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Managing Coronavirus Stress
In a matter of a few short weeks people around the world have awakened to the reality of the coronavirus pandemic. Initially, here in the West we assumed the coronavirus was a problem unique to China, far, far away from the USA. However, in the ensuing weeks it became clear that the virus was virulent and highly contagious, hopping all over the globe in no time.
The United States was not impervious. The virus, referred to why the World Health Organization (WHO) as Covid-19, made it to our shores six weeks ago via evacuation efforts to retrieve citizens from China and also the forlorn virus-ridden Diamond Princess cruise ship anchored off the coast of Japan. Even though strict quarantines protected US citizens from exposure to the virus, anxiety levels began to rise anyway. News had leaked out of China on social media that this was a concerning pathogen.
The reality is that the coronavirus had actually appeared here in the US weeks prior, through seemingly healthy travelers arriving by the thousands each day. Because the virus incubates for up to 10 days before symptoms emerge, folks returning from their international trips were unwitting carriers, seeding the bug all around the country.
Now that Italy is in lockdown, there is no ignoring the voracity of this virus, so people are beginning to take notice. What comes with this new awareness is a whole lot of anxiety. As humans, we are fearful of something we cannot see that has the potential to impact our physical wellbeing, especially for individuals older than age 60. How we manage the anxiety and protect our mental health during the coronavirus pandemic will make or break our ability to successfully navigate this significant event.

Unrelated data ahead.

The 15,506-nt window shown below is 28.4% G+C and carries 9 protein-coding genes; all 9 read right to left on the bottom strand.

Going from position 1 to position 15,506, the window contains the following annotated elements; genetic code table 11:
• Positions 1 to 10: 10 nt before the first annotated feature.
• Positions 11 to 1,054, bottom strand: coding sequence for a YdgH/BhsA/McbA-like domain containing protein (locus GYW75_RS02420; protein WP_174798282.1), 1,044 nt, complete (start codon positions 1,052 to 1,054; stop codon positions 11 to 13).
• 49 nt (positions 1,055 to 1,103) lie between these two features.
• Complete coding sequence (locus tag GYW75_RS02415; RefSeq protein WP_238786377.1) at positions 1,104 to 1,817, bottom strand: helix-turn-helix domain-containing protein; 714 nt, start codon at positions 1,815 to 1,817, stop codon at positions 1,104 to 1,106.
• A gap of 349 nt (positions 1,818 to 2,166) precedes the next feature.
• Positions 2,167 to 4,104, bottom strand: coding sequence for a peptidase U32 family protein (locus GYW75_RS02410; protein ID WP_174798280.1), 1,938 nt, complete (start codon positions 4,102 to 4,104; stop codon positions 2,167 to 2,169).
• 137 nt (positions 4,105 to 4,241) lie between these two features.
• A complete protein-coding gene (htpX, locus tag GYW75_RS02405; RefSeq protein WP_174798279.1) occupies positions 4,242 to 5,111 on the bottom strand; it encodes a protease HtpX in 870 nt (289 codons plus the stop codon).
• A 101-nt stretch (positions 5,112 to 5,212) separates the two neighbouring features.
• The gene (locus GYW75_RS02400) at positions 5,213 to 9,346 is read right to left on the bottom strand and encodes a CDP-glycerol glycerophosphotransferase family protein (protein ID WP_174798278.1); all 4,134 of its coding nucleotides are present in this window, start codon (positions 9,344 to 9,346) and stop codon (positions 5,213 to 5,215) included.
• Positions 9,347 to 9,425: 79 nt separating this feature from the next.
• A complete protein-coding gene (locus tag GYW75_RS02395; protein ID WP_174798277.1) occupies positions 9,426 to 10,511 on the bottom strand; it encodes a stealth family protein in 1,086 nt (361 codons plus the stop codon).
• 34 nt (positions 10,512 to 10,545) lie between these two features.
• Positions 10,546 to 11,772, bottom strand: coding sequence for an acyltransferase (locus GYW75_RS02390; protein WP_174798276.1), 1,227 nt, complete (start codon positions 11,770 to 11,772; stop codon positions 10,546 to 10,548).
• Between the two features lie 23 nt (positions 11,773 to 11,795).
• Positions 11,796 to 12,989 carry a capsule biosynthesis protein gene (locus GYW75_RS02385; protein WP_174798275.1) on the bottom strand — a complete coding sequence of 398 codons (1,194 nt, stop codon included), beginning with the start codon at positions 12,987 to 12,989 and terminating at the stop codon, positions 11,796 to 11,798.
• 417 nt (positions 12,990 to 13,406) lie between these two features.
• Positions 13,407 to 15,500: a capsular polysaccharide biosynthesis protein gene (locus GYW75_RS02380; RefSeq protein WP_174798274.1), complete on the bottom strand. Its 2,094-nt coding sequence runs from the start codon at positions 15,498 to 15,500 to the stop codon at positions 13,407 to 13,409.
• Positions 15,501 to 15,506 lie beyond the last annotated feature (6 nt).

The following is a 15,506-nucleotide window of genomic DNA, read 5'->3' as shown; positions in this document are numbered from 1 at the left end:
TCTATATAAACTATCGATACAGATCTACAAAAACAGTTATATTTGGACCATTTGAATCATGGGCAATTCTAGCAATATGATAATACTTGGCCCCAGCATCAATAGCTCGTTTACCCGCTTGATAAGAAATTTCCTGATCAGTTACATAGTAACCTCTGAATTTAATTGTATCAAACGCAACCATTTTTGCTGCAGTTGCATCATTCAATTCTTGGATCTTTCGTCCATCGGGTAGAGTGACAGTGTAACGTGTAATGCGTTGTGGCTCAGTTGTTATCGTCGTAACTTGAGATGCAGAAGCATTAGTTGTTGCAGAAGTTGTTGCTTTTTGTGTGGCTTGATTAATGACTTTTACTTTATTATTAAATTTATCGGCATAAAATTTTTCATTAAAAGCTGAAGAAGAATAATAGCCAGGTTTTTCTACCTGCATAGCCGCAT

How the Coronavirus Causes Anxiety and Stress
Anxiety spikes when we feel we have lost control over a situation. It is especially upsetting with the threat to our health and wellbeing is a microscopic entity, invisible to the naked eye. A virus is not a concrete thing that we can easily avoid, which causes the coronavirus to invoke a deep-seated anxiety. For instance, although scientists are knowledgeable of certain things, the public by and large does not know:
- How long the virus may live on surfaces
- How long the virus remains active in the air
- Who is infected, since many are asymptomatic
- Whether we should be wearing masks, with conflicting data on this
- What size social groups are safe, how large a group is unsafe
- How sick will we become if infected
- How many months this will impact our country
- The financial fallout due to reduced commerce, cancelled events, restricted travel
- Whether there will be government assistance should this affect us for weeks or months
- What all to buy to prepare for a potential period of isolation
All of these unknowns add up and stoke stress and anxiety. To deal with the worry and fear, some may chose to ignore the growing threat of the coronavirus. Denial is a comfortable blanket to throw over one’s head when reality looks a little too scary. But suppressing the fears through denial will only exacerbate the anxiety. Not only is there fear of the virus, but the paralysis to do anything proactive to prepare will only fuel further anxiety later.